Shonda Rhimes’ Dartmouth commencement speech just hit Medium. It’s ostensibly posted by Ms. Rhimes herself, which — I mean, I really want to break this down for a minute, she could have picked anywhere to post her speech, anywhere from HuffPo to The Atlantic to Kindle Singles, and she picked Medium? (Does Shonda Rhimes really need a gatekeeper-free publishing platform to share her message?)
Anyway, the speech is great, and the pull quote about “dreamers vs. doers” works, but to me, the most interesting part of the speech was the section that began:
Whenever you see me somewhere succeeding in one area of my life, that almost certainly means that I am failing in another area of my life.
That is the truth, right there.
Over on his blog today, Anil Dash offers a few timely “Stupid Simple Things SF Techies Could Do To Stop Being Hated.” He talks about how the New York tech community has escaped similar degrees of disdain and resentment because 1. Wall Street will always be worse, and 2. in New York, tech workers have a better “ethos of community involvement.”
His first suggestion is simple, but legitimate:
First, people in tech should use their voices to push the leaders of their companies and industry to do the right thing. It is just as easy for a CEO to ask the city to accommodate affordable housing as it is for them to demand tax rebates. And if a CEO believes their employees expect this kind of request, most tech company execs will do anything to keep their engineers happy. If Google is the symbol of entitlement in San Francisco right now, Larry Page could simply and consistently amplify the voice of those already working on housing solutions and make a huge impact.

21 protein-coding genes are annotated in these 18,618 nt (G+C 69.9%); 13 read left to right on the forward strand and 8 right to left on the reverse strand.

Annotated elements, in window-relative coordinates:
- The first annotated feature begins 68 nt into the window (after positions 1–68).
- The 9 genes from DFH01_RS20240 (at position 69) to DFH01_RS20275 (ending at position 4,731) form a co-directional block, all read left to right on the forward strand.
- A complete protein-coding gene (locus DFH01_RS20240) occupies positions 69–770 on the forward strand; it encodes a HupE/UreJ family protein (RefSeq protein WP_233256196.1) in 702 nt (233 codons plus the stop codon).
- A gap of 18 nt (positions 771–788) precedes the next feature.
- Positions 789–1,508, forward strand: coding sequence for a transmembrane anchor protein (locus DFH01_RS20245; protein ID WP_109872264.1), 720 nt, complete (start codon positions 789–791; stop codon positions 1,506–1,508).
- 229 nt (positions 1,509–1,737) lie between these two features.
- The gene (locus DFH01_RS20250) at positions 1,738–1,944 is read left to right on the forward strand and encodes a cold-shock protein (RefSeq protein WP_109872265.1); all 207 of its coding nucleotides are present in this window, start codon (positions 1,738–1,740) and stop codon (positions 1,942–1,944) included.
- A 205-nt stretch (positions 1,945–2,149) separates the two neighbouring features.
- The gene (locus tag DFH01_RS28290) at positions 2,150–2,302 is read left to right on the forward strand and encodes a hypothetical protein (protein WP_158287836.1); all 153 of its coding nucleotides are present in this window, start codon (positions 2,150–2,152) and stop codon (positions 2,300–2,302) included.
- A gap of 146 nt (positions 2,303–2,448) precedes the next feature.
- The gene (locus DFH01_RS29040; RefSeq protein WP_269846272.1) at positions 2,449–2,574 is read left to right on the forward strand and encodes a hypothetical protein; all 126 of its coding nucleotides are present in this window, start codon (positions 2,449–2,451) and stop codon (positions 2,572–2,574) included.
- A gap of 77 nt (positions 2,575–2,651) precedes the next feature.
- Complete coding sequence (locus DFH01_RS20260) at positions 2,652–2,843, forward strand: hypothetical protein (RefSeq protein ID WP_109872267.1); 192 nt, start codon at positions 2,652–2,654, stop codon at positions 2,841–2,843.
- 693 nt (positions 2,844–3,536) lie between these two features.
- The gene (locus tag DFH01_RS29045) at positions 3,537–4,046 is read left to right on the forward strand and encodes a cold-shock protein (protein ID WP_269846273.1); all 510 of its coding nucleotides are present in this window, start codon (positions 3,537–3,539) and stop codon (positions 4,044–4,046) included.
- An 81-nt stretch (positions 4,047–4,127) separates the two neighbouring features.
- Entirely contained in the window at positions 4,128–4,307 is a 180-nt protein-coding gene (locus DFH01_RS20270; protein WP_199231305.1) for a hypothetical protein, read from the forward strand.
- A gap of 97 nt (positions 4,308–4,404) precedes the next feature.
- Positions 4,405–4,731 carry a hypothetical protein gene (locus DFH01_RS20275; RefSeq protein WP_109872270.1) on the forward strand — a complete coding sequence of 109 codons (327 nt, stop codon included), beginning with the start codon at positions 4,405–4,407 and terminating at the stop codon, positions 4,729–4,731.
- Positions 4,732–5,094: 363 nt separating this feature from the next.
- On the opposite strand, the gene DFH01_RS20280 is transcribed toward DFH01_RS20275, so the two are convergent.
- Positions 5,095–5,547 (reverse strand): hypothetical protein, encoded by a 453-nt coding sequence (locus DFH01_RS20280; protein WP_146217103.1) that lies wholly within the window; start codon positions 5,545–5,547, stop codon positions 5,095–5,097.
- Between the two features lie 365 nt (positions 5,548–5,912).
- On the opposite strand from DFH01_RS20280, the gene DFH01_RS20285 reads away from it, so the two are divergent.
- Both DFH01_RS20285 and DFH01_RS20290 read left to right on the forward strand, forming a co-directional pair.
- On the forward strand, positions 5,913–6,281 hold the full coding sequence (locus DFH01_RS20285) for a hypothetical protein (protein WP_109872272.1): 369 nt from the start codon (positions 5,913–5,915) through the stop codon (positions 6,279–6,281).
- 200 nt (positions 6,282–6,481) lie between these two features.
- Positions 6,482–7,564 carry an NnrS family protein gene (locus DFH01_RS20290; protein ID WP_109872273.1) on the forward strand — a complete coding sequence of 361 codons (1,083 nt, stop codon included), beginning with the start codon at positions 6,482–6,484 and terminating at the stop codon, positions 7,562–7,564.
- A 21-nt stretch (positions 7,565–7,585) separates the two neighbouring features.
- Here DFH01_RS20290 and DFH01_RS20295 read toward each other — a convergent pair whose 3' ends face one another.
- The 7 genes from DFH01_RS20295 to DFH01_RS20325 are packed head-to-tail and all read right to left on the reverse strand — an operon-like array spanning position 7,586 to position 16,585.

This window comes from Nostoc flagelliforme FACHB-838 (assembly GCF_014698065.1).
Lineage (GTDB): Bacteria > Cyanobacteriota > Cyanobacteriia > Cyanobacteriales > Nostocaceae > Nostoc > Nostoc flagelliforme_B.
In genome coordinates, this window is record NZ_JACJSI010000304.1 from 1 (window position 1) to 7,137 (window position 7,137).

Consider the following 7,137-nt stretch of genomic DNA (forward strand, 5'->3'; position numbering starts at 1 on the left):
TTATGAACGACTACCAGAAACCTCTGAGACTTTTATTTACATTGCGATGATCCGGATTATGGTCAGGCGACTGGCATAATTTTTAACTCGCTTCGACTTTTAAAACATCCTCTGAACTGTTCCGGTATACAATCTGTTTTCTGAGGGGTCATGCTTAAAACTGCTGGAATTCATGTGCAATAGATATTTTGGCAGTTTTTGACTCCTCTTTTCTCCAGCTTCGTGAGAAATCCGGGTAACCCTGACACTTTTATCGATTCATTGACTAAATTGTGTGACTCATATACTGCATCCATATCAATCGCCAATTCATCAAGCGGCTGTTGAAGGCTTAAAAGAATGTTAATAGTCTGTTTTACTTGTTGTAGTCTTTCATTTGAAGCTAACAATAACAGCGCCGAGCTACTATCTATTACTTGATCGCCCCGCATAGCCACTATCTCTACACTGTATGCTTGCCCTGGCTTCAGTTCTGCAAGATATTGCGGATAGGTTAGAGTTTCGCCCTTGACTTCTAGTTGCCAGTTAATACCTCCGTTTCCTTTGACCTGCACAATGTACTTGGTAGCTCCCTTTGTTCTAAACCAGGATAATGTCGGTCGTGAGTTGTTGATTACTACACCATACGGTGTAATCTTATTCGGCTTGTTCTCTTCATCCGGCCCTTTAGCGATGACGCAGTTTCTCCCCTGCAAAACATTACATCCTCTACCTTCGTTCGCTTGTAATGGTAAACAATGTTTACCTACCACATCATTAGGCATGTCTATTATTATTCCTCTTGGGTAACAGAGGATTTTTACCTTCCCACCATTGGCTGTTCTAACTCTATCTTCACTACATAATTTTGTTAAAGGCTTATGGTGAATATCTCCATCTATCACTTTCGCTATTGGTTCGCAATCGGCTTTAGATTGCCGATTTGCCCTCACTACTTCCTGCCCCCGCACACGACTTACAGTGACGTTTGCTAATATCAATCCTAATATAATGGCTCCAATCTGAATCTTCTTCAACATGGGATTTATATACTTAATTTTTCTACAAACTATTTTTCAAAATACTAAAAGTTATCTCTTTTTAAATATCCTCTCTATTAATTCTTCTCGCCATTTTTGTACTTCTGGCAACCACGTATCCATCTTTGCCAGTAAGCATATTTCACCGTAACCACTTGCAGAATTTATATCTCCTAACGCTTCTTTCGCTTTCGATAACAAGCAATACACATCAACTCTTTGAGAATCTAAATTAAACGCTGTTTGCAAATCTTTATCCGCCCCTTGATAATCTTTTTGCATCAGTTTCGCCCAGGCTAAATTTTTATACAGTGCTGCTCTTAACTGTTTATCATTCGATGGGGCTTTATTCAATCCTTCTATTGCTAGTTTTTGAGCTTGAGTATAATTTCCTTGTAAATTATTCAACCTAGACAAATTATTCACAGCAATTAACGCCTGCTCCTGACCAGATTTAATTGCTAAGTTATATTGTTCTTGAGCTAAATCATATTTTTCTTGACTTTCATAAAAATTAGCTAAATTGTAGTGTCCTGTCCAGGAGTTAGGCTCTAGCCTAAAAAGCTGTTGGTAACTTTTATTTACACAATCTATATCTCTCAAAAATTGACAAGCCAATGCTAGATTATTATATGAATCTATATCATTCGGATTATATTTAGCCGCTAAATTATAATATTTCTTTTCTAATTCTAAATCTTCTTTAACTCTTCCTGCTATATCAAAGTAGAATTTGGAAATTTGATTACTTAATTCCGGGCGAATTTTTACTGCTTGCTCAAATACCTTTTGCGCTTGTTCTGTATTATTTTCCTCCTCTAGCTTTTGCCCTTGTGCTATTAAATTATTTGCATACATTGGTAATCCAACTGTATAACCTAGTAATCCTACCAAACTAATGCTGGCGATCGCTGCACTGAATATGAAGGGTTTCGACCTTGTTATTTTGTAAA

In today’s Carolyn Hax advice column at the Washington Post, someone wants to know whether they need to get a wedding gift for a deadbeat bride who happens to also be a relative. As in all good advice-column questions, you can feel the heat of the writer’s anger rising in waves off the screen:
Do I buy the bride-to-be a wedding gift, even though she owes me money she borrowed and never paid back? I’m not the only person to whom she owes money, by the way. It’s like we’re paying for her wedding because she’s kept the money and it rankles to have to fork out more cash to buy a gift. It complicates matters that she’s a family member. Is there a polite way to say your wedding gift is that you don’t have to pay me back?
I love this question because the letter writer “J.” clearly believes the answer should be “No, Of Course You Shouldn’t Have To Get This Dumbquat A Present; How Dare She Get Married When She Owes You Money? She Should Be Glad You’re Even Going To Her Farce of a Ceremony.” J. is writing because J.–who I will assign the gender ze/zir for clarity’s sake–wants zir righteous indignation confirmed. I love righteous indignation. I love how enraged entitled people get when faced with other people’s entitlement.